- Hold your first shareholder and directors meetings;
- Pass your initial directors’ resolutions;
- Issue shares (make sure you can lawfully issue shares under a relevant prospectus exemption);
- Enter a Shareholder Subscription Agreement.
- Open a corporate bank account.
Create Shareholder Registers
Why? Because section 141 of the Ontario Business Corporations Act requires you to keep a “securities register”. The securities register records the details of securities issued for the last 6 years.
Create Transfer Ledgers
The Act also requires that you keep a “register of transfers” in which all transfers of securities issued by the corporation are recorded.
The Lean Startup Shareholders’ Agreement
Why? Even successful companies go through tough times (whether financial or otherwise) at some point. The harsh reality is that regardless of whether you are successful or not, co-founders often find themselves in disputes about how the company should be managed, or ownership stakes.
Management issues that often raise difficult issues for co-founders include things like:
- The hiring and firing of employees;
- Purchasing equipment and major assets;
- signing cheques;
- whether to pay dividends (profits) out of the company or reinvest them into the company for growth;
- issuing new share, raising outside investment or offering shares to employees;
- amending the corporate documents (articles of incorporation, by-laws etc.); and
- selecting what corporate opportunities to pursue. Learn More Here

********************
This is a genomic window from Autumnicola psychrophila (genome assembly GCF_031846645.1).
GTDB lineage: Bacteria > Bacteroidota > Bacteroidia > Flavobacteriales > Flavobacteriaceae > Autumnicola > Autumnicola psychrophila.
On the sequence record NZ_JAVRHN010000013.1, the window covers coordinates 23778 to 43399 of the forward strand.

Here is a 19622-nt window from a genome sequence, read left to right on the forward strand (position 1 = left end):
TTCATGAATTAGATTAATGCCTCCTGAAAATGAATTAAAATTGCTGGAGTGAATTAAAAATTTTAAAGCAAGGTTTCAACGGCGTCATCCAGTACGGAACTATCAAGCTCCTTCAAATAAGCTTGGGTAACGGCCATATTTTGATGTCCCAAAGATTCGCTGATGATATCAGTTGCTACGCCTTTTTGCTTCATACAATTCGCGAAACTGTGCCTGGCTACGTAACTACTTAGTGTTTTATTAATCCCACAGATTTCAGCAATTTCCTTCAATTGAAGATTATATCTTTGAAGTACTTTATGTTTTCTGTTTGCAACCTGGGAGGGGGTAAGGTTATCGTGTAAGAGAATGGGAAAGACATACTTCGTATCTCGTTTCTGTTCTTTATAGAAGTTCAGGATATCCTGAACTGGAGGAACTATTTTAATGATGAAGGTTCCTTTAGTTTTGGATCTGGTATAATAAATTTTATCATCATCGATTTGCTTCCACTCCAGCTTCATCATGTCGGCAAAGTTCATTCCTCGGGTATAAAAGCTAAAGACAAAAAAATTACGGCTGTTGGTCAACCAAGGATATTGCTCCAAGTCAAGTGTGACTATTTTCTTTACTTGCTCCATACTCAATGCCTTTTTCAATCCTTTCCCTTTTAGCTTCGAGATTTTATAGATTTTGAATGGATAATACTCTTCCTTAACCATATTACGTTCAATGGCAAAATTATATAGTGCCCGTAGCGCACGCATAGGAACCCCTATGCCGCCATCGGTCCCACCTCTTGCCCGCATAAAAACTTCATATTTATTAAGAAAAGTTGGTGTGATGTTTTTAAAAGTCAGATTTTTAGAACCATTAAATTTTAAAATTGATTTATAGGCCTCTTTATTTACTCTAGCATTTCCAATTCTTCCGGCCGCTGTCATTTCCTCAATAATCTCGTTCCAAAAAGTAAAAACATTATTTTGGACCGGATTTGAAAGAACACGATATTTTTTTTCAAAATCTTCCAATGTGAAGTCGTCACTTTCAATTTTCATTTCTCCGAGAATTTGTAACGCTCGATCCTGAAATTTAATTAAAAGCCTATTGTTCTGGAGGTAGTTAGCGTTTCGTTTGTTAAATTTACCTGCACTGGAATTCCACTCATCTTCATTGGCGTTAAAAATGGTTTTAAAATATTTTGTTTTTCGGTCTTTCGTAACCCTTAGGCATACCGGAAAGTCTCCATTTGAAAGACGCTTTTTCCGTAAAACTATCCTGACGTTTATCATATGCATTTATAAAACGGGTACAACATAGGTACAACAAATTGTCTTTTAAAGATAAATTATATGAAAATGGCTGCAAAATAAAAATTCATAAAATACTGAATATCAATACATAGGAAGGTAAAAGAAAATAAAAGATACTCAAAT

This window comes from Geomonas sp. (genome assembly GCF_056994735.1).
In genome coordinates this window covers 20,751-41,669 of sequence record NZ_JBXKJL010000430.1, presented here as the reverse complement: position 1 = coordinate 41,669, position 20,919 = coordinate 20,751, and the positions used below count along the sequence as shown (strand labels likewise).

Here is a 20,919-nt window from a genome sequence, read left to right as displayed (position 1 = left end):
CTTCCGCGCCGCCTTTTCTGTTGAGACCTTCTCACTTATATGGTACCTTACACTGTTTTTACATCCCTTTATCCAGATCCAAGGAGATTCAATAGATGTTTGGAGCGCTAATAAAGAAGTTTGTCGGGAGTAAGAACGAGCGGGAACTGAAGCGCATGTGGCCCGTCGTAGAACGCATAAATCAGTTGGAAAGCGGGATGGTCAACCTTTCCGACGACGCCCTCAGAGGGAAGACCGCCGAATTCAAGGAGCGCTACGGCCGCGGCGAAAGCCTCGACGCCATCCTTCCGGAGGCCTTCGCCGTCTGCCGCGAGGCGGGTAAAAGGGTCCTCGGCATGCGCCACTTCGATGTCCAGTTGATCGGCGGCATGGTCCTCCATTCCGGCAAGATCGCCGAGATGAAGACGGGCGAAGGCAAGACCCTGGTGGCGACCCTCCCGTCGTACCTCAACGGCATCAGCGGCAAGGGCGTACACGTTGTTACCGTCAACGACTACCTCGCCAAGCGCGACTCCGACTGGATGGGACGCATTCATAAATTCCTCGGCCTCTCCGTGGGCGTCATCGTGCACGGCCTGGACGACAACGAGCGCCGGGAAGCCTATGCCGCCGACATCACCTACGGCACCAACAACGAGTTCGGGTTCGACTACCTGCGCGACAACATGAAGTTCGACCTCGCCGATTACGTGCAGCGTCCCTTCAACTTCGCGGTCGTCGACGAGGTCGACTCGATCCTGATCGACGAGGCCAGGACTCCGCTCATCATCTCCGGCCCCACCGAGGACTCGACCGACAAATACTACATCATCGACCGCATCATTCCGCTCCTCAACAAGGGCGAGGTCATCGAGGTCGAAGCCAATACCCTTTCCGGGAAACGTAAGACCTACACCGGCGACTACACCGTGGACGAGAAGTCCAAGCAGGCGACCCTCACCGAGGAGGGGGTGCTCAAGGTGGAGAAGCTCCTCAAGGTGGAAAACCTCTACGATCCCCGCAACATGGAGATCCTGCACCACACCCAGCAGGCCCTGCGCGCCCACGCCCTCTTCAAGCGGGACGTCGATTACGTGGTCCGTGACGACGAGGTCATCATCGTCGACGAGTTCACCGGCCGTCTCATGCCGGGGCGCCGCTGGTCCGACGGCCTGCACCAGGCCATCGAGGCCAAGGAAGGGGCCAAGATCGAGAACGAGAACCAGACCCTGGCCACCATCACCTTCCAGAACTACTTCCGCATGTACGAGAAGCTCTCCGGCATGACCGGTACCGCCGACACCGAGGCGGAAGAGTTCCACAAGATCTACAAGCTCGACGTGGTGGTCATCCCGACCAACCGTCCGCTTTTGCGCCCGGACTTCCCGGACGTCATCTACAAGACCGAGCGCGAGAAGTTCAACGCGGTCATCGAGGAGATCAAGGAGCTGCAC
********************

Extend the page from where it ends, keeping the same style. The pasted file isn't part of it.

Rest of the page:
Contract with Employees
Aside from salary and benefits, the employment agreement is essential to address important issues like:
- The employees role/duties within the corporation;
- Ownership of IP developed or brought to the company by the employee;
- Assignment of inventions;
- Non-disclosure of confidential information;
- Non-compete/Non-solicitation terms;
- Duration of the agreement;
- Vacation time;
- Employer office policies (use of computers etc)
- Expense reimbursements;
- Hours of work
You can limit your liability when engaged with independent contractors and set out important terms regarding ownership of work product and intellectual property, non-compete and non-solicitation clauses, wages and benefit (if any).
Stock Option or Incentive Plan
Why? According to one author, 74% of venture backed companies recently survey had and employee stock option program. Issuing shares for services is an appealing way for start-ups, and even larger companies, to attract and retain talent. The Ontario Business Corporations Act also permits directors to issue shares for past services rendered by employees and contractors.
The usual structure for issuing employee stock options in Canada is to have two main documents; an options plan and an option agreement.
Protect your IP
Why? For some companies (particularly tech companies) your intellectual property is your main and in some cases your only asset. Spending the time, effort and money to create an innovative product equally deserves the investment required to protect it. The stories of great products being copied by competitors are numerous. From using a name or trade-mark that is registered by someone else to a competitor patenting the technology first. Don’t be one of them. You can start with registering your trade-mark.
Terms and Conditions
Why? The key functions of your website terms and conditions is to try to reduce your exposure to a lawsuit, attempt to limit your liability in the event of a lawsuit and set the ground rules for how disputes with users will be resolved. Consider these 10 Areas of Potential Liability for website owners.
What is a lean startup? Check out the book, The Lean Startup: How Today’s Entrepreneurs Use Continuous Innovation to Create Radically Successful Businesses